In her 20 years as volunteer director of the Elmira Community Kitchen, Kathy Dubel has experienced some close financial calls but always felt confident those hurdles would be cleared.
That confidence has been shaken as of late.
Due to a severe drop-off in cash support, the kitchen’s nearly 30-year ministry is being threatened. The situation, which Dubel described as “pretty precarious,” has caused organizers to take the unprecedented step of putting notices in local parish bulletins recently, stating that the kitchen may not be able to continue unless donations increase.
“God is provident and sends us generous people, but it has been scary because costs have gone up so much,” Dubel said.
Discontinuation of this ministry would be significant since Elmira Community Kitchen, located on High Street across from Ss. Peter and Paul Church, serves a vital role for Elmira’s impoverished. Founded in 1981, it’s the only facility in Chemung County that serves free meals every weekday year-round. The kitchen averages approximately 100 patrons for dinner on Mondays and Wednesdays and lunch on Tuesdays, Thursdays and Fridays, and also serves meals on the last Saturday of the month as well as on Christmas, Easter and Thanksgiving.
Dubel said the kitchen’s $35,000 operating budget for 2010 covers food, utilities and maintenance. She noted that “about 75 percent of donations are from individuals in our local area,” with the bulk of that total coming around the holidays. However, she said contributions this past holiday season only amounted to about half the usual amount.
“So we’re going into the summer months without really a cushion to tide us over to get into November and December (when donations pick up again). If we got down to so little in our budget we couldn’t pay for the next month’s bills, it may need to close,” Dubel said. She blamed the poor economy for the decrease in financial support, acknowledging that charitable efforts everywhere are affected.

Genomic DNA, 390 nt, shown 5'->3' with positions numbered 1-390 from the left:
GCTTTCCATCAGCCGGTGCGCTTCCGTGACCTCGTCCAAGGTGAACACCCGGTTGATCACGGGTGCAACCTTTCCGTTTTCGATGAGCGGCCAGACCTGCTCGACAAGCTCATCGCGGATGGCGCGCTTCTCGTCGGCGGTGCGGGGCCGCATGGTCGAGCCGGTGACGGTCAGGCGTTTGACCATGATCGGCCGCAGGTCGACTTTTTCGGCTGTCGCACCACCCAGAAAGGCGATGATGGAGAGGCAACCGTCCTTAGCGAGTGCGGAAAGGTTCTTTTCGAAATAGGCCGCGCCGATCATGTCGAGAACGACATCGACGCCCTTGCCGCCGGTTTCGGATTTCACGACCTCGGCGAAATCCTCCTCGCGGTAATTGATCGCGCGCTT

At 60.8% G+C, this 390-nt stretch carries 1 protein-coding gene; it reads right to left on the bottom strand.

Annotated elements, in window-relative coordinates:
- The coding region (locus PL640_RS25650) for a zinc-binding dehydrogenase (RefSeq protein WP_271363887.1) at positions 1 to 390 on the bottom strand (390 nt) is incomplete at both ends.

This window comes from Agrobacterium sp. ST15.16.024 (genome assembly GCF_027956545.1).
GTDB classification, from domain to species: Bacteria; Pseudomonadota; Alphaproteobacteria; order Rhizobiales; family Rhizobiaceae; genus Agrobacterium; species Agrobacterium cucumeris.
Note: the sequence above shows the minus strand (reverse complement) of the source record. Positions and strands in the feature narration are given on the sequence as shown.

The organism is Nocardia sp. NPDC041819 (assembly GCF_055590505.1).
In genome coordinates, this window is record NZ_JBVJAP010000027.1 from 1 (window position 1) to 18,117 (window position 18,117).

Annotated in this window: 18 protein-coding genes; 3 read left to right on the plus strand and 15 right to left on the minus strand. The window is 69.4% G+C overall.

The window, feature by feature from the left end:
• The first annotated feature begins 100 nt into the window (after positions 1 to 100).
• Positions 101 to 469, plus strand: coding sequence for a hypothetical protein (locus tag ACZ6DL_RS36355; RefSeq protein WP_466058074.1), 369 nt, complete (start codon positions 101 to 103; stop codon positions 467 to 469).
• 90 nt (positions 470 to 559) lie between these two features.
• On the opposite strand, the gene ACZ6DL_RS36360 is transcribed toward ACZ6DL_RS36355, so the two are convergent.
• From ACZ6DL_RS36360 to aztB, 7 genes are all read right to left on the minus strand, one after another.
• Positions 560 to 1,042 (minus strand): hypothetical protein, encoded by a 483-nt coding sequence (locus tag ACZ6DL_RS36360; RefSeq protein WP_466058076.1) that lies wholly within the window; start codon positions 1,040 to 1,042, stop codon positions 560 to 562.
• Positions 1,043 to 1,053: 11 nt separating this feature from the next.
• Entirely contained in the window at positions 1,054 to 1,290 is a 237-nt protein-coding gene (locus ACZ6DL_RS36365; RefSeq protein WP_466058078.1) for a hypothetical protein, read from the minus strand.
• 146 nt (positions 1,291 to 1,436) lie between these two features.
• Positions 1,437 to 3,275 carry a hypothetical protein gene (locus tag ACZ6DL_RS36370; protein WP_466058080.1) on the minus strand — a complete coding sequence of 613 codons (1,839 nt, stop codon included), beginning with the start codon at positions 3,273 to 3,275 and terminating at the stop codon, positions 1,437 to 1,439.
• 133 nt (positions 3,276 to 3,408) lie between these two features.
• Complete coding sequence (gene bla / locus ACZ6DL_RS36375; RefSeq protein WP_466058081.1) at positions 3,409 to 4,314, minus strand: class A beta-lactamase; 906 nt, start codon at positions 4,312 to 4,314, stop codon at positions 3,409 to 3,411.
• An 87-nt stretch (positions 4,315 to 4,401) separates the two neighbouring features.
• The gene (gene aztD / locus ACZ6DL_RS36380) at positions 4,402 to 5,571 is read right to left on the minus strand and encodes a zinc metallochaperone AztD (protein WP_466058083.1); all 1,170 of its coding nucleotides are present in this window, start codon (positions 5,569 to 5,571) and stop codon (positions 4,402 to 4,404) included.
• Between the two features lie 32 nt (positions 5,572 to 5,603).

The good news is that people have begun responding to the bulletin notices. Dubel said July 28 that enough funding has come in to stake the kitchen through August, and so no patron has been turned away as of yet. The community response has given Dubel hope that “we’ll come out of this eventually,” but it’s still a month-to-month existence at this point. Although volunteer workers often provide partial supplies of food, Dubel pointed out that the kitchen still needs cash to cover such expenses as utilities and trash removal.
“There are operating costs that can’t be covered in any other way,” she said.
Elmira Community Kitchen is situated in a wing of the Blessed Sacrament parish center that opened in January 2005. Prior to that time, the kitchen was housed in the former Ss. Peter and Paul School on the same site. It operates through the assistance of more than 100 volunteer workers — many of who are from civic organizations and various religious denominations — who rotate monthly coverage.
The current kitchen — a “beautiful facility,” according to Dubel — features a new kitchen area and equipment, as well as a dining area that comfortably seats about 125 guests. Dubel said the recent financial woes have caused particular concern in the Blessed Sacrament parish community, which has hosted the kitchen since its inception and promoted not only free meals but a friendly haven.
“It’s been such a part of their outreach,” remarked Dubel, a Blessed Sacrament parishioner who also serves as justice-and-peace coordinator for Catholic Charities of Chemung/Schuyler. “People come to the kitchen because they need to stretch their own dollars, but they come for other reasons. It’s a place of welcome and hospitality.”
Dubel compared the kitchen’s financial struggles with those of its patrons, saying, “It reminds us how the people we serve don’t have resources and don’t know what tomorrow can bring. It’s a good reminder of what we’re about and who we’re serving.”
EDITOR’S NOTE: Donations may be made payable to Elmira Community Kitchen and mailed to 215 E. Church St., Elmira, NY 14901.